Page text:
The Tree

( 32 )

Overview

In this series of moving recollections involving both his childhood and his work as a mature artist, John Fowles explains the impact of nature on his life and the dangers inherent in our traditional urge to categorize, to tame and ultimately to possess the landscape. This acquisitive drive leads to alienation and an antagonism to the apparent disorder and randomness of the natural world. For John Fowles the tree is the best analogue of prose fiction, symbolizing the wild side or our psyche, and he stresses the ...
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The Tree

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Overview

In this series of moving recollections involving both his childhood and his work as a mature artist, John Fowles explains the impact of nature on his life and the dangers inherent in our traditional urge to categorize, to tame and ultimately to possess the landscape. This acquisitive drive leads to alienation and an antagonism to the apparent disorder and randomness of the natural world. For John Fowles the tree is the best analogue of prose fiction, symbolizing the wild side or our psyche, and he stresses the importance in art of the unpredictable, the unaccountable and the intuitive.
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Editorial Reviews

New York Times
“Beautiful. . . . A cross between Thoreau’s “Walden” and John Berger’s “Ways of Seeing,” with a dash of “The Gift,” Lewis Hyde’s cult-classic manifesto on creativity.
Washington Post
“The most original argument for wilderness preservation I have encountered.”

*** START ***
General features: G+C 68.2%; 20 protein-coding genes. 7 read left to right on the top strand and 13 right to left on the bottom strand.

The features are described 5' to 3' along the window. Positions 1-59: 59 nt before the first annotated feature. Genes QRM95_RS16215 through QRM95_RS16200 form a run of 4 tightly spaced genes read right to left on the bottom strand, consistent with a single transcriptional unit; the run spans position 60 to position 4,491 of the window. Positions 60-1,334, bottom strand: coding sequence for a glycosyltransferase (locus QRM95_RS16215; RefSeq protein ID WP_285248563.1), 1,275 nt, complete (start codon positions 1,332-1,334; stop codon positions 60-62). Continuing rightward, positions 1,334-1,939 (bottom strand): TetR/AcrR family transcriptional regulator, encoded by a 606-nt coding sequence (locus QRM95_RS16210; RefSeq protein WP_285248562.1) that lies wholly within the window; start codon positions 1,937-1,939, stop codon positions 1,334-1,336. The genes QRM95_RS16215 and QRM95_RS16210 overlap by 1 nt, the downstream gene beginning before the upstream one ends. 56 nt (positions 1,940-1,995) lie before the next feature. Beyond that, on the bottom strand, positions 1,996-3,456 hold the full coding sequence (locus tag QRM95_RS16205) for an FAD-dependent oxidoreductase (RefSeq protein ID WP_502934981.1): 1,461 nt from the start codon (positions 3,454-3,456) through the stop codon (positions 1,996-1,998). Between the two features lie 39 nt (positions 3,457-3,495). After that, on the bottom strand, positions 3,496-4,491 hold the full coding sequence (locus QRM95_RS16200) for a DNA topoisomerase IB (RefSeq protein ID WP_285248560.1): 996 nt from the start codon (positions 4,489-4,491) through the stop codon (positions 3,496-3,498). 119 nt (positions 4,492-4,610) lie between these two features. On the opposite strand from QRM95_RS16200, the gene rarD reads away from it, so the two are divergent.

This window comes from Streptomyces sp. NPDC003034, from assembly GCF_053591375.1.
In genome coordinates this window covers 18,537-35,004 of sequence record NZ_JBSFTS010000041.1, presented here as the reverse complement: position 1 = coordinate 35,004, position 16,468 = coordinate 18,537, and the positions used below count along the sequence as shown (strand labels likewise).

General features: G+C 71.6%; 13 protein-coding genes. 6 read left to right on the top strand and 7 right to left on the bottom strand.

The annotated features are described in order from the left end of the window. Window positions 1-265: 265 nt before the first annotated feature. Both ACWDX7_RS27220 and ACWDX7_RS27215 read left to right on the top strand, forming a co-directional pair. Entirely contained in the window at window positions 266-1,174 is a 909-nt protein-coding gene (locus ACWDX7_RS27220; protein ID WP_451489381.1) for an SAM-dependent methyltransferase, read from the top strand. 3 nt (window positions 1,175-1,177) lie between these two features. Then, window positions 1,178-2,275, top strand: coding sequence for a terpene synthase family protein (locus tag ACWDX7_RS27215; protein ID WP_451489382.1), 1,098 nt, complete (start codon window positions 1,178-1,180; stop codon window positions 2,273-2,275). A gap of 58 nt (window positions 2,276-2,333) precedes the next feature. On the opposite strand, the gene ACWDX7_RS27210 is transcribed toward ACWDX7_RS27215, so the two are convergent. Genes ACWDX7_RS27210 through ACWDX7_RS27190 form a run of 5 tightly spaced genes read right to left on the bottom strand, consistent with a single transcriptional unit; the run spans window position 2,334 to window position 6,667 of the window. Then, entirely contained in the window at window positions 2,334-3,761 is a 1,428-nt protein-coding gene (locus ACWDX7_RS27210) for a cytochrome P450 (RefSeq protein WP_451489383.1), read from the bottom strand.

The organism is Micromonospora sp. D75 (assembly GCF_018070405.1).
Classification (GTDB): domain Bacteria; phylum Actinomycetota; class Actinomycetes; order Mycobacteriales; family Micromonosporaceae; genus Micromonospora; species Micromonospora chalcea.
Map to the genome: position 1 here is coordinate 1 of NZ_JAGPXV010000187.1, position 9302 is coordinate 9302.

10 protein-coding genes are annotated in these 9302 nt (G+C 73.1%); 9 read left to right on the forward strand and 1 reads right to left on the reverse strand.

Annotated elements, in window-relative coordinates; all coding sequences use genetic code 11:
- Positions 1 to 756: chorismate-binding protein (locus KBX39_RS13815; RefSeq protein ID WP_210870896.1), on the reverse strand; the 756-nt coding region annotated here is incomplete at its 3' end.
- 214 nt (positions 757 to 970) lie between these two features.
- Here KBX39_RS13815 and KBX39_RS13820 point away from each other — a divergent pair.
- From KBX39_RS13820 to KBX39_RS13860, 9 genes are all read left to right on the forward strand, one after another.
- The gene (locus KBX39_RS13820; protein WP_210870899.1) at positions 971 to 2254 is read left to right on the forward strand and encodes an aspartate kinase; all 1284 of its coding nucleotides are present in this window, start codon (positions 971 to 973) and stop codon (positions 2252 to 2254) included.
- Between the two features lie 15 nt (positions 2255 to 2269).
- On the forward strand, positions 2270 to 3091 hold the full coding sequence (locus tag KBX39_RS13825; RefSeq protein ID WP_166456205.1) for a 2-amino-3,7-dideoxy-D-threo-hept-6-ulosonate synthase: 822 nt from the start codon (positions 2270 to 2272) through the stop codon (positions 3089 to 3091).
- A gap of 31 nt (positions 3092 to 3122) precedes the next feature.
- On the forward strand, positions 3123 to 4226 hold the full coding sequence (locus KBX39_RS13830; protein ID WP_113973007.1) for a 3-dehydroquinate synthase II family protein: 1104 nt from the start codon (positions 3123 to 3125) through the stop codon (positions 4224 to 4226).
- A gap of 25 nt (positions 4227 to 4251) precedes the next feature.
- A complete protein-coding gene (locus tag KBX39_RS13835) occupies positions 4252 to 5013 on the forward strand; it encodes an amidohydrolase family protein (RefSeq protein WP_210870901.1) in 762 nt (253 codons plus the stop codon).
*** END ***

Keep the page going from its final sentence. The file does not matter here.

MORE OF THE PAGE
Atlantic Monthly
“Delightful... The real subject of this arboreal excursion is not trees at all, but the importance in art of the unpredictable, the unaccountable, the intuitive, the not discernibly useful.”
Christian Science Monitor
“[John Fowles] is a master of style, evident in the ease with which he transforms the abstract into the highly tangible, without sacrificing any of the subtleties.”
Los Angeles Times Book Review
The Tree is part memoir, part explanation and part warning, one of the most beautiful, succinct and prescient pieces of writing we have.”
The New Yorker
"[B]elongs alongside the finest wilderness-rambling narratives."
The Paris Review
"A revelation."
The Stranger
“[A] great book. . . . [T]he perfect little thing to roll up in your pocket and take with you for a lunch in the park. It’s like having a laid-back, wide-ranging conversation with one of the greatest novelists of the 20th century.”
Women's Voices for Change
“[A] beautifully honed plea for us to “be” in the natural world, to seek human creativity through the wild. . . . Beyond the tree and beyond the woods, Fowles challenges us to embrace the unpredictable, the untamable, the unquantifiable.”
Financial Times
The Tree is a powerful, absorbing and beautifully written meditation on the connection between man and nature. . . . [A] magnificent and perfectly poised argument for a form of conservation that is even more pertinent now than when it was first published.”
Chicago Tribune
“A gentle plea for wilderness [and] an argument for art and the imagination.”
Lewis Hyde
“THE TREE is the fullest and finest exploration I’ve ever read of how the useless delights to be discovered in nature can ripen into the practice of art.”
Lydia Millet
“Please read this book. It says the most important thing, and with a lovely succinctness. Step off the narrow path, so cleverly engineered for you, into the deep cathedral of the woods-where there are no engineers and the true self abides.”
Brad Kessler
“THE TREE defies easy definition and even genre. Whatever else it happens to be-memoir, philosophy, natural history-the book is a kind of forest, and Fowles a masterful field guide. He shows us the hidden place where the woods and literature converge.”
The New Yorker "Book Bench"
“[B]elongs alongside the finest wilderness-rambling narratives.”
The Paris Review "Daily"
“A revelation.”
E. S. Turner
This is a very short book which delights as it piques and puzzles. And how very right that The Tree should be "made from wood from sustainable forests."
Times Literary Supplement
From the Publisher